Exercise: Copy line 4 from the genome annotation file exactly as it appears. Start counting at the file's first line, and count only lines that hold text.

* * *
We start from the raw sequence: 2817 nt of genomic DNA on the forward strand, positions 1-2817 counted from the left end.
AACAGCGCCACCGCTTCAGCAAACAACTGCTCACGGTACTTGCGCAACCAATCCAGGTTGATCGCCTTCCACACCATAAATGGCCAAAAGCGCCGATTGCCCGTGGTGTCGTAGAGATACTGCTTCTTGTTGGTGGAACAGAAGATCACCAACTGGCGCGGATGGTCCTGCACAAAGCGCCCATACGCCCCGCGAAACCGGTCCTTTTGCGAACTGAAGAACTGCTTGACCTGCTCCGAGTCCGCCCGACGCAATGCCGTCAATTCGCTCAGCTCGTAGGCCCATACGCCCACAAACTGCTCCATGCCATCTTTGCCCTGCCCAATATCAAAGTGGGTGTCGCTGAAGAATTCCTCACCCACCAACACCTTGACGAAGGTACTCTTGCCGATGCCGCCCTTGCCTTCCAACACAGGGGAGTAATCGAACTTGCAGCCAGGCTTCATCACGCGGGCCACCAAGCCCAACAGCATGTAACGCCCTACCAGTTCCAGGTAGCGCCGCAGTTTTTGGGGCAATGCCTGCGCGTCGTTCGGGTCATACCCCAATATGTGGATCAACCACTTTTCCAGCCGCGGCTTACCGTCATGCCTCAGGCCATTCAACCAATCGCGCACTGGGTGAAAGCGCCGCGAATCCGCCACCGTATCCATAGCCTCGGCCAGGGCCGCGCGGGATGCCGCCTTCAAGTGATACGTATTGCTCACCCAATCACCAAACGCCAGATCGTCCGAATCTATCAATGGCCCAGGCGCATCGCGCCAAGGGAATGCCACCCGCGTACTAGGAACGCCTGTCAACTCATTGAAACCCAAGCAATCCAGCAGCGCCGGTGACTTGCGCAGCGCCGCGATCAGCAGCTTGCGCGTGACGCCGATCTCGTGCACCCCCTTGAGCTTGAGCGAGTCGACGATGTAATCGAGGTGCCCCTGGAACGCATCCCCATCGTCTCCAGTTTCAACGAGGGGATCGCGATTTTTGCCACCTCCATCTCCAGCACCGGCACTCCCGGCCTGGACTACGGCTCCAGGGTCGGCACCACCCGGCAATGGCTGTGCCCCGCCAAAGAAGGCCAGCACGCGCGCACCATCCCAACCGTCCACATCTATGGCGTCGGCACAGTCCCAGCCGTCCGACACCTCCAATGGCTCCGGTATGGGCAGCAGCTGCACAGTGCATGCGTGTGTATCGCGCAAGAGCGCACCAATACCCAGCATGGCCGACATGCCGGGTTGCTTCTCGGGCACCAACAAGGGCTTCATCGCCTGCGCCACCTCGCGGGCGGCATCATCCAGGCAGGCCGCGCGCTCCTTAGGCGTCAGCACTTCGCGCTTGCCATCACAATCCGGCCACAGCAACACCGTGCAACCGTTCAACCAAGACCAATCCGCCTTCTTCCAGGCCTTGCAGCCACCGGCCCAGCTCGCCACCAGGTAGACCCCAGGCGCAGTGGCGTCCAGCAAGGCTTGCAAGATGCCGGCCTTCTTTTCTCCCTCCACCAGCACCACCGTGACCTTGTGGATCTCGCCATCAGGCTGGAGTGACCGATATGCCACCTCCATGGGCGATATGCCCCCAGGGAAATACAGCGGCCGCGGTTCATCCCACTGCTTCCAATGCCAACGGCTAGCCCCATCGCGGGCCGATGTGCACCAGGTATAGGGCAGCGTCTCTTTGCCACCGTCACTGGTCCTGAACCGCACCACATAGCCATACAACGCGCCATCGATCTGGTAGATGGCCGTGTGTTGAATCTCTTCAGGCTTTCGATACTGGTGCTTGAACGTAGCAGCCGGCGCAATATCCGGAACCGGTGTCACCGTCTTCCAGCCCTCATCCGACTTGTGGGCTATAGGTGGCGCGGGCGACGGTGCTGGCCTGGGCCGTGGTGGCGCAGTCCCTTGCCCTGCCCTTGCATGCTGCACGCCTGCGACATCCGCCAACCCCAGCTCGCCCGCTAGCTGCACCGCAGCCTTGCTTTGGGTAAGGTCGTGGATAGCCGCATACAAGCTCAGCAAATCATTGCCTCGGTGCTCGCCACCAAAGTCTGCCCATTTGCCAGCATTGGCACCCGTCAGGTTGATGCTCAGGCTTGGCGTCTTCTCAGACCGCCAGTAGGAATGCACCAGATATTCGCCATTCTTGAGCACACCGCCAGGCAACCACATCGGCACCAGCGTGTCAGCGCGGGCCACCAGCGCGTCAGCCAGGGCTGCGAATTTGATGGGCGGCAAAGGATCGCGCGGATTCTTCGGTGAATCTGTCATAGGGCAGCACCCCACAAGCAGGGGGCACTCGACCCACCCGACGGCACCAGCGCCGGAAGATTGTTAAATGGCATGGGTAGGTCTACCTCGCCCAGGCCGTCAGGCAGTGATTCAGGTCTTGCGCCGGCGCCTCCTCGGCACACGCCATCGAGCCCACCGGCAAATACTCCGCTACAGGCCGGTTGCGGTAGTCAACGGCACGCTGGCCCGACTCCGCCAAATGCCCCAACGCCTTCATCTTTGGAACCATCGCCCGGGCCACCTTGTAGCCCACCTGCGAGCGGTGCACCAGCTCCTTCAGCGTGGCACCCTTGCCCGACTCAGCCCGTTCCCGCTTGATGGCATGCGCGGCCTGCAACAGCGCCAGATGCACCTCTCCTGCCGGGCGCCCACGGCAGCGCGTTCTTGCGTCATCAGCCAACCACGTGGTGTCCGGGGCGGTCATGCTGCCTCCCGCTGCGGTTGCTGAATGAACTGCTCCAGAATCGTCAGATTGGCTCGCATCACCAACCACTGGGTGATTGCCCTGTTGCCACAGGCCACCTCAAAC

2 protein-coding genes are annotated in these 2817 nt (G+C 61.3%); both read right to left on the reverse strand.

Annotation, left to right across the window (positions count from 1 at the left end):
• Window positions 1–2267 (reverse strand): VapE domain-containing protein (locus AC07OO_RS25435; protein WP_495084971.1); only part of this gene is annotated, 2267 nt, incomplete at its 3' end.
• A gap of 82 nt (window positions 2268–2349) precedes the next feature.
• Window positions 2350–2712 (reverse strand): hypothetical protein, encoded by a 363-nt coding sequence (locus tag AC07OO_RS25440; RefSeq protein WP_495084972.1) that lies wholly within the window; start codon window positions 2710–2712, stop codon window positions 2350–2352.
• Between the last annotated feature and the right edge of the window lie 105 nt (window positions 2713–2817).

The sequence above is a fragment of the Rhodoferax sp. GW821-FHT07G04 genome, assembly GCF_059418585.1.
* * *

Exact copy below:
Annotation, left to right across the window (positions count from 1 at the left end):